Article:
NCAA Threatens to Trade MarchMadness Perfection… for Just a Little More
April 9, 2010
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March Madness is one of thebest sporting events of the year, every year, on a very short list withthe Super Bowl, the World Series and the Olympics. But March Madnessis the most inclusive – and, in some ways, the purest.
The tournament’s 65 teamscame from 31 states this year. Schools like Gonzaga and Winthrop,Lehigh and New Mexico State all got to play.
What separates March Madnessfrom the other events is that we get to play, too. Every officeruns a hoop pool, and the winner is never the ESPN-addicted sharpiein sales, but the receptionist who picks her teams based on her favoritecolors. It’s a beautiful thing.
This year’s March Madnesshad it all – early round upsets, like Northern Iowa over Kansas; traditionalpowers like Michigan State and Kentucky advancing to the Elite Eight;and a title game for the ages.
In this corner, you had thethree-time champeeens: The Duke Blue Devils, whose coach wondered whyhis school wasn’t more popular. Yes, why aren’t obnoxious rich kids from New York more popular? Got me, Coach!
And in this corner, you hadthe upstart Butler Bulldogs from Indianapolis, who had never been tothe Final Four. They play their home games in the very arena wherethey filmed the movie “Hoosiers” in 1986, and where Milan High Schoolplayed that actual game, in 1954.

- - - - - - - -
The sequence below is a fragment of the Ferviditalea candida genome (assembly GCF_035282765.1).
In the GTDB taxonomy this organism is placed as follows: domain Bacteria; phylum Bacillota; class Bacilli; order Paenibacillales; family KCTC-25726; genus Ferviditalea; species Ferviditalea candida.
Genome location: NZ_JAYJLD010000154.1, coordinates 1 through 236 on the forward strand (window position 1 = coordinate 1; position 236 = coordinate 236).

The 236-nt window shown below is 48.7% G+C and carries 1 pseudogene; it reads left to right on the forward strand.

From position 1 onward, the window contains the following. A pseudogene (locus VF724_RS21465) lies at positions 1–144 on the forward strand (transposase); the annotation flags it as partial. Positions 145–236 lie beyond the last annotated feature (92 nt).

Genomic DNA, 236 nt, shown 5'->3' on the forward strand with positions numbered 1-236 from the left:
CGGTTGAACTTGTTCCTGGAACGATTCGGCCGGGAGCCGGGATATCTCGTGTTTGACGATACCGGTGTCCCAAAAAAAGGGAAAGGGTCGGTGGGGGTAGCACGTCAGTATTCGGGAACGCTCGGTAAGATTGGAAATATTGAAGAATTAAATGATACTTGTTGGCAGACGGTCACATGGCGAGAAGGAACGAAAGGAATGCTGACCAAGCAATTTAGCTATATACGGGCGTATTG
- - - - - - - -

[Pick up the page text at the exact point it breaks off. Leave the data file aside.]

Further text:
All the experts said Duke wasgoing to blow out Butler, but the game went back and forth all night.In the final seconds, Butler’s wonderboy, Gordon Hayward, dashed downthe court to launch a last-second half-court shot -- but it bouncedoff the rim, just off the mark. Duke won by two – the closestfinal since Michigan’s overtime victory in 1989.
It was one of those rare gameswhere both teams came out the better for it. For the fourth time,Duke earned a national title, and for the first time, Butler earnednational respect.
The TV ratings were the bestin eleven years. So the NCAA, in its infinite wisdom, was notcontent to say, “It is good.” No. That’s forsuckers. It said, Gimme gimme gimme.
Instead of leaving perfectionalone, the NCAA is poised to add 31 teams and another week to the tournament.If you wonder why, you have to remember the NCAA’s holy trinity: Greed,Hypocrisy and Stupidity.
March Madness is already thebiggest money maker in the history of college athletics, by far.Every year, CBS pays out $700 million to the NCAA, in exchange for tendays of basketball. The coaches are millionaires, and the playersare students. Where’s Karl Marx when you need him?
But $700 million is not enough.Why? Because, to the NCAA, it is never enough. Itreminds me of an exchange between Homer Simpson and his boss, MontyBurns. When Homer says, “You’re the richest man I know.”Burns says. “Yes. But you know, I’d trade it all forjust a little more.”
Some things in sports are perfect:90 feet from home plate to first base. 100 yards on a footballfield. And three weeks for March Madness.
If the NCAA adds a fourth week,they’ll give us a lot of bad teams playing bad basketball, and ruinthe rhythm of the tournament for everyone. How are you going tofit 96 teams on a single sheet of paper to fill out your bracket?
None of this will stop theNCAA, because nothing -- not billions, not perfection, not fair play-- has ever stopped the NCAA.
March Madness might be thebest sports event of the year. But the NCAA is going to tradeit all, for just a little more.
Now that is madness.
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